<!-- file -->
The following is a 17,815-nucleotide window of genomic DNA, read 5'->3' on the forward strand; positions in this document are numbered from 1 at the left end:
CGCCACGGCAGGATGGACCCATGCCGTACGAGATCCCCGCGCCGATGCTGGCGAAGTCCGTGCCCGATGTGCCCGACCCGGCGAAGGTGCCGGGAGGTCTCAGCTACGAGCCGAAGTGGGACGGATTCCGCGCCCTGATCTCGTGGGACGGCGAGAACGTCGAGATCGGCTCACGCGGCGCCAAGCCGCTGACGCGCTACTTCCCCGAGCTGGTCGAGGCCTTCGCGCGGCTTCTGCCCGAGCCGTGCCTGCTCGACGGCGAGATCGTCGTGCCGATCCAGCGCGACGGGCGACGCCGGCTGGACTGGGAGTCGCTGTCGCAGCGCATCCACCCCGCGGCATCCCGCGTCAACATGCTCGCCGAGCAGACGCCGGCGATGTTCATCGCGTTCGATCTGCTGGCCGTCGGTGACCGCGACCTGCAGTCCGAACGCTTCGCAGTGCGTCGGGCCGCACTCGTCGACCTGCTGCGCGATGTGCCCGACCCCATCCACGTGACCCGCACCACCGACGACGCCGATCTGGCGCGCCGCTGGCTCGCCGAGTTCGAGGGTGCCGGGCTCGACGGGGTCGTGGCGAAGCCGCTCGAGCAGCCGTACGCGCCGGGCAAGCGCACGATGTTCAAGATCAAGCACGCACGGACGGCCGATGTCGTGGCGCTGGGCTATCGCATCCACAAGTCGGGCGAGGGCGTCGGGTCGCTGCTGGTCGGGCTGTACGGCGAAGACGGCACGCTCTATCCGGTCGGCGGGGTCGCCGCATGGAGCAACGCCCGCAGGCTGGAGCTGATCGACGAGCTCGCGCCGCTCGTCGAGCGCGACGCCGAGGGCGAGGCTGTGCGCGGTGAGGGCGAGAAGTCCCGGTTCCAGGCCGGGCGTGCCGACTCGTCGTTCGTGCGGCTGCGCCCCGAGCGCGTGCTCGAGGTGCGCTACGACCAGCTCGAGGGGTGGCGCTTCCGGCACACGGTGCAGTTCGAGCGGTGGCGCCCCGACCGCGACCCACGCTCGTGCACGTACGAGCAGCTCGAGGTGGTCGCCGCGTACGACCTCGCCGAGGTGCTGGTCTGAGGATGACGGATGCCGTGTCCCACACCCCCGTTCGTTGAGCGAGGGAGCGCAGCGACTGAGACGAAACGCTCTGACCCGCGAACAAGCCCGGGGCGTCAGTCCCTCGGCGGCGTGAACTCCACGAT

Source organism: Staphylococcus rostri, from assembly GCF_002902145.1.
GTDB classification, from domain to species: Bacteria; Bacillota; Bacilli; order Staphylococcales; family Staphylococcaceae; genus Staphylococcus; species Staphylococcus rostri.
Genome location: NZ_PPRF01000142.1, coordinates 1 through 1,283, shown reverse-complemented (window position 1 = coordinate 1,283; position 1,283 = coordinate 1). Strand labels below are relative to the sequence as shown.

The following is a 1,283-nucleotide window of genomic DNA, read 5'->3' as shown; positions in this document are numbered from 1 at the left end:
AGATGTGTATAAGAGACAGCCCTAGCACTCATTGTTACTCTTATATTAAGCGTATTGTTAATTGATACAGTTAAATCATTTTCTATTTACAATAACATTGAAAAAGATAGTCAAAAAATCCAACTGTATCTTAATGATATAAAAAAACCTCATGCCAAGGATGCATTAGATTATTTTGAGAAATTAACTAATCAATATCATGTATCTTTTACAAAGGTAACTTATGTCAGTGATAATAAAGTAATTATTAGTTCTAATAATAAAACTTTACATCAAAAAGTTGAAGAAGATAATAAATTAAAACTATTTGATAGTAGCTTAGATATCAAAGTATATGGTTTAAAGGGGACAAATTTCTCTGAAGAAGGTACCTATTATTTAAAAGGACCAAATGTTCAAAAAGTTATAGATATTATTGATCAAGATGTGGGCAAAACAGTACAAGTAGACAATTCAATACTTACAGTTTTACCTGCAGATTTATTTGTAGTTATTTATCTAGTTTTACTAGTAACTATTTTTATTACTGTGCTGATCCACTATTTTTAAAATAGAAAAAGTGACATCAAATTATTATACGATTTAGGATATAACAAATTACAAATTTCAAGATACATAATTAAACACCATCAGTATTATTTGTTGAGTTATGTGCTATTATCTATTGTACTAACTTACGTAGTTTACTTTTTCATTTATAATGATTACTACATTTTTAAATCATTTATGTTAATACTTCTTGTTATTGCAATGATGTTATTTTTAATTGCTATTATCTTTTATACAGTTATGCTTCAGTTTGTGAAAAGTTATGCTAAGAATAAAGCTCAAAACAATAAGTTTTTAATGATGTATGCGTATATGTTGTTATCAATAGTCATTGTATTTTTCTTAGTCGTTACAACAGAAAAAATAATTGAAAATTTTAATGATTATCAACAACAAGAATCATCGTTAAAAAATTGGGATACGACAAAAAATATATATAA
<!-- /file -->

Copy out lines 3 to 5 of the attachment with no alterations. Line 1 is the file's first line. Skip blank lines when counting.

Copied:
Source organism: Staphylococcus rostri, from assembly GCF_002902145.1.
GTDB classification, from domain to species: Bacteria; Bacillota; Bacilli; order Staphylococcales; family Staphylococcaceae; genus Staphylococcus; species Staphylococcus rostri.
Genome location: NZ_PPRF01000142.1, coordinates 1 through 1,283, shown reverse-complemented (window position 1 = coordinate 1,283; position 1,283 = coordinate 1). Strand labels below are relative to the sequence as shown.